Tuesday, March 31, 2009

Mmm.... Brains....

The blog police are after me. I can heard their boot'd tread on the stairway now; their fists will crash on the door, push it open, manhandle me to sit in front of my laptop and type, TYPE!, to put something new out into the interwebs. So before they have the chance to knock down the door and ruffle my t-shirt, I'll write.

Last Friday night marked the second performance of the Mmmm....Brains.... new play festival downtown. All zombie themed plays. What's not to like? My last entry was about the fun I had with the cast, and that spirit of playfulness lasted for the process. We had a performance two Fridays ago, which went very well. After that first showing, the playwrights were given the chance to make changes and re-writes to their work. Alex decided not to do another draft, so we worked on making the second performance more of a fully realized event. The first one didn't have costumes, and we only mimed the food props called for in the script. For the second show, we wanted to give a fuller look to the play by using costumes, makeup, and, yes, real food.

The script says that my character puts out a tray with two different kinds of crackers and a bowl of dip. Though the course of the show, I feed it to the other characters with my bare hands, and then the other couple roll around on the ground, covering themselves affectionately in dip and crackers. It took us a few tries to find the right prop to use as the edible dip - hummus was rejected when one of our company didn't like it at all. French onion dip made half of us sick - it tastes great combined with potato chips and veggies, but not on its own. At the show, our director brought a container of tapioca pudding, which worked perfectly. And it got everywhere. Nice.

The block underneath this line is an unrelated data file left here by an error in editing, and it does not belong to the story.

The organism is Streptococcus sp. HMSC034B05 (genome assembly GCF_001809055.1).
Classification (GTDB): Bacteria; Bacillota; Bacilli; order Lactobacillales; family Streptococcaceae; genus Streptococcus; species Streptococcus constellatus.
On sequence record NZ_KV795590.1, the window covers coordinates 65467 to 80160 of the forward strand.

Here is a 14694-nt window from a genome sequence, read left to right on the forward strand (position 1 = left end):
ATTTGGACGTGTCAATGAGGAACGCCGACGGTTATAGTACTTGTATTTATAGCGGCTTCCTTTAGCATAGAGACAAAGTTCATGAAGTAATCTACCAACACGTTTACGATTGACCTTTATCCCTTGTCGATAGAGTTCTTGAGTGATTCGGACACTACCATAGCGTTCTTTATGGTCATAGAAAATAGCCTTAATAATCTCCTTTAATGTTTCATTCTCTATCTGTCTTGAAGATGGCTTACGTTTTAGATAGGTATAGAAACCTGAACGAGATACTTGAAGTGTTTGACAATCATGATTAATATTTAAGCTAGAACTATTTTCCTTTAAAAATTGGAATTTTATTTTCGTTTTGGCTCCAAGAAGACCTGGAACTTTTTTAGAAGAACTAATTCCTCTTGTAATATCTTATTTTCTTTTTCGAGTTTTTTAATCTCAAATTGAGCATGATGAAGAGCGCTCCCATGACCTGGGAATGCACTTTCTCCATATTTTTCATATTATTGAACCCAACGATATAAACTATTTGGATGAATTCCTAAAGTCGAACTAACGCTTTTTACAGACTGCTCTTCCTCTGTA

The entire project was a blast from beginning to end. I always love working on new plays and new scripts, especially short plays about zombies. I also felt really lucky to meet all the folk who were in the company with me. Very cool people all, and people that I want to work with again in the future if I get the opportunity. One of them is involved in film festivals (the subject of a-still-upcoming blog entry), and so they are good people to know for my career.

But above all, it was a blast. Working in theatre is supposed to be fun, and this whole process was a very fun one. I hope to do something like it again soon.

Tuesday, March 24, 2009

Homeward Bound

One of the crazy and fun things about this life is that I am now back on the bus, headed home to Philadelphia after my NYC audition this morning. Sure, we're still in NYC downtown traffic, but we're on our way. The audition went very well. I did my monologue, and then I read one of the opening scenes of the play with the girl who was there to be a reader. I did the scene once, the director gave me some feedback, and then I did the scene again taking his notes. He was nodding and smiling as he watched me work, which I always take as a good sign when I get it. Then he complimented my work and the change I made to the scene (definitely a good sign), and we briefly chatted about the logistics of the rehearsal and performance schedule. But I nailed the audition. Again, like I say after all of these auditions, nailing it doesn't mean I'm going to get the part. This time around I was recommended to the director by a mutual friend, so it's great to make a good impression for both of our sakes. Plus, he's a very well-known and respected director in the New York theatre community, which is always a good contact to have. And more importantly, is always a good contact to have given a stellar audition for.